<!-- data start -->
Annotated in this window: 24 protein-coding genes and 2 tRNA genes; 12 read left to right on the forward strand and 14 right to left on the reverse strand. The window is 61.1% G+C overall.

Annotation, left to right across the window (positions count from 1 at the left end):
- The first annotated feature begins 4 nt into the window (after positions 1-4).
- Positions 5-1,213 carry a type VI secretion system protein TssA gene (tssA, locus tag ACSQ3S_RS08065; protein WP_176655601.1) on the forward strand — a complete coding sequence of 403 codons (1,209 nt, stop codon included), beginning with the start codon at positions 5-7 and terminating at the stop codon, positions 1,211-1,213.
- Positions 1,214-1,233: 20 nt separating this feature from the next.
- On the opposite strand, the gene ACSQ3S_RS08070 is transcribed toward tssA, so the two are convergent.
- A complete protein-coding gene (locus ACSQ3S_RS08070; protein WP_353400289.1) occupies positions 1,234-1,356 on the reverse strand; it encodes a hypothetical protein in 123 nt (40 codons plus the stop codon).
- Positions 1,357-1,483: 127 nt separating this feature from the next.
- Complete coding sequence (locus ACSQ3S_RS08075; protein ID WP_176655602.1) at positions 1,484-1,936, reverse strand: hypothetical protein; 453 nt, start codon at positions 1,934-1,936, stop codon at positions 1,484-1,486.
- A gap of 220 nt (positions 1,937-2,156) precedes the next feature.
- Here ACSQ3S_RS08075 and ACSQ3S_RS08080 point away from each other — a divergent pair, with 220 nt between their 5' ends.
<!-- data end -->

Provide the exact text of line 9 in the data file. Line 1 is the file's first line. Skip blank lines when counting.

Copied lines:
- Complete coding sequence (locus ACSQ3S_RS08075; protein ID WP_176655602.1) at positions 1,484-1,936, reverse strand: hypothetical protein; 453 nt, start codon at positions 1,934-1,936, stop codon at positions 1,484-1,486.